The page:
What does Emerson mean in “Friendship” when he says, “A friend is a person with whom I may be sincere”? Why does he value this so much?

In this line, Ralph Waldo Emerson means that with a real friend, a person can share their true ideas and feelings, discuss openly and honestly, and speak words of correction as needed. This is valuable because it is so rare.

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We all dissimulate. We all hide under a false front. We tell people we're fine when we aren't because we know they don't want to hear the truth. We fail to speak our true opinions because we are afraid someone might be offend. We either hide what we really think or just agree with the crowd because it's easier. We “go along to get along.”

According to Ralph Waldo Emerson in his essayFriendship,” however, we do not have to put up this kind of act with our true friends. “A friend is a person with whom I may be sincere,” Emerson asserts. When a real friend asks if we are okay, we feel free to say “no” and explain why. A friend cares enough to listen and sympathize. With a real friend, we can say what we really think. Our friend might not agree with all of our opinions, but he or she will respect us enough to listen, discuss openly and honestly, and if necessary, agree to disagree.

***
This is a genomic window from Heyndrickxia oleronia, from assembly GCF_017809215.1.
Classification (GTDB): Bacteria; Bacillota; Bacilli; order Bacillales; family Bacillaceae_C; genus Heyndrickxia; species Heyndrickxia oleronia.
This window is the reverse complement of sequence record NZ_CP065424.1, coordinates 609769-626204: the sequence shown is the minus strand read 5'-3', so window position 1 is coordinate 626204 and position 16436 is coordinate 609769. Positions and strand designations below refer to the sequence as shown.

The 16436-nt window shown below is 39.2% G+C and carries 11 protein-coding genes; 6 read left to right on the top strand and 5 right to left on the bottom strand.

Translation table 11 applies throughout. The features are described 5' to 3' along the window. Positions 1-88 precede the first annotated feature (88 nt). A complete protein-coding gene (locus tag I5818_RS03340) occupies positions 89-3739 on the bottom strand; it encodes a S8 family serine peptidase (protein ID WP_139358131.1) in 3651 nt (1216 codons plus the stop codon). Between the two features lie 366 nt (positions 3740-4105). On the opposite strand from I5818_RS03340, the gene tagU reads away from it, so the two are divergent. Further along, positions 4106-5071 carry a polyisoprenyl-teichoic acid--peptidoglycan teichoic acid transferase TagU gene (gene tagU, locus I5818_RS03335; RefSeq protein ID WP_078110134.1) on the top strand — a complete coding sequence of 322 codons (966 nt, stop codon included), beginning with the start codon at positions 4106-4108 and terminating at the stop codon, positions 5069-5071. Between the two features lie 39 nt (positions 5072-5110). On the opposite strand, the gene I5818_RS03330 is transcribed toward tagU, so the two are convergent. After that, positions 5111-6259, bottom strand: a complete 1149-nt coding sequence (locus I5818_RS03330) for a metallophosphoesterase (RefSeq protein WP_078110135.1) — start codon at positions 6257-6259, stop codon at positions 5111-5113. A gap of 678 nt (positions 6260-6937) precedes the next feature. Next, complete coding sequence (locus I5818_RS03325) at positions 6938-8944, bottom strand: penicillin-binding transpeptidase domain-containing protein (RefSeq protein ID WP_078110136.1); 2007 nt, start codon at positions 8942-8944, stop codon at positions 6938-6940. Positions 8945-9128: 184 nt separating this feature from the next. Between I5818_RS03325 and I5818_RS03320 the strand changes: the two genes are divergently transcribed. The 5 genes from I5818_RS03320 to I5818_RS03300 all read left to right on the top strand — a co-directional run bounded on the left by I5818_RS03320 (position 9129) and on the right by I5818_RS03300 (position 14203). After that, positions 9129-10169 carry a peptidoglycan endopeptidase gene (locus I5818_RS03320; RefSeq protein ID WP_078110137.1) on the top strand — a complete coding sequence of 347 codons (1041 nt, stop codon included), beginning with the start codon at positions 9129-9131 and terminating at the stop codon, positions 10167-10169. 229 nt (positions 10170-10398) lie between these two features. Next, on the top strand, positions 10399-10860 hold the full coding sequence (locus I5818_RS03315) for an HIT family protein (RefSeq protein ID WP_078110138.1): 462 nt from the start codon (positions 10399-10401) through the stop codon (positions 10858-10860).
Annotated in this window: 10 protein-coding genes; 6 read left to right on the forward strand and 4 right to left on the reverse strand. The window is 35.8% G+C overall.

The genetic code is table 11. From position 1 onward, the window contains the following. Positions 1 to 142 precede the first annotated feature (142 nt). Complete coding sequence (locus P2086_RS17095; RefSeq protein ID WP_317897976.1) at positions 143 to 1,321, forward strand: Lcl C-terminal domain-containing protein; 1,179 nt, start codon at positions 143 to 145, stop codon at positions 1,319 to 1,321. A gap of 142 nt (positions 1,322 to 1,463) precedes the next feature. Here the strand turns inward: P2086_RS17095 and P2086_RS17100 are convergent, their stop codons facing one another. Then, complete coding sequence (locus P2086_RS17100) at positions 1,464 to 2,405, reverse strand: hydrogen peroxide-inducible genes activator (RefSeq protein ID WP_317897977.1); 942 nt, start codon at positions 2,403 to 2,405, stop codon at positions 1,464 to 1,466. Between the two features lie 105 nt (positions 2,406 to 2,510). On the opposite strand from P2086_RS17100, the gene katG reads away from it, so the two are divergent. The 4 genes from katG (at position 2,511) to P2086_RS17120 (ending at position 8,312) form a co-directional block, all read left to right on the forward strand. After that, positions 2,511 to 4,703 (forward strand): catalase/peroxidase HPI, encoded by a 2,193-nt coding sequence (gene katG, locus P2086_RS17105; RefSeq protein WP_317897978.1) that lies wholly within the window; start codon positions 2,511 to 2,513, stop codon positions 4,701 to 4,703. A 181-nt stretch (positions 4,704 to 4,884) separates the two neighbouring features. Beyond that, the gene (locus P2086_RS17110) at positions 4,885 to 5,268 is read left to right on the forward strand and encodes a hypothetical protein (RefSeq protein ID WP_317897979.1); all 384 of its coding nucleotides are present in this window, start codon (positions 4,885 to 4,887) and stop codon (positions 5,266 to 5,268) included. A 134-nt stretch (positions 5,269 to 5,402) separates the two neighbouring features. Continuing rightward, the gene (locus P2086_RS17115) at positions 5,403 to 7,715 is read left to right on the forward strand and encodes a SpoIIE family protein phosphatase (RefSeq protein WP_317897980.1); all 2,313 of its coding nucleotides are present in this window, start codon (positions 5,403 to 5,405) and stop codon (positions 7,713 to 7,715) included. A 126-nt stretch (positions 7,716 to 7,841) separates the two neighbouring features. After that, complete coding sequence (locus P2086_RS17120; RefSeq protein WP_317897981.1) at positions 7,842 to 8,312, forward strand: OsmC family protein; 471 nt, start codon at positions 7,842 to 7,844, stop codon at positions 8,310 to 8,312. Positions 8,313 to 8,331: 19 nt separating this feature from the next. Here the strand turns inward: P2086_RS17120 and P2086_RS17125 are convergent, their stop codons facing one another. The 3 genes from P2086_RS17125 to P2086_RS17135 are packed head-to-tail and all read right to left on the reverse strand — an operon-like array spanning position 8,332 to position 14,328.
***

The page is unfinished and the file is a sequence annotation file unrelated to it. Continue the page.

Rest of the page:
Further, true friends are not afraid to correct each other when they see something going wrong. This is real love, for real love wills the best for another person and then does its best to help that person achieve such. Real friendship pulls a friend back from the edge of a cliff, unafraid to speak up and try to save that friend from destructive choices.

This is something valuable indeed, for it is rare. As Emerson says, we tend toward hypocrisy when we are with other people. We shy away from speaking up and hide behind niceties and jokes. But with a true friend, we can simply be who we are and allow our friend the same privilege.

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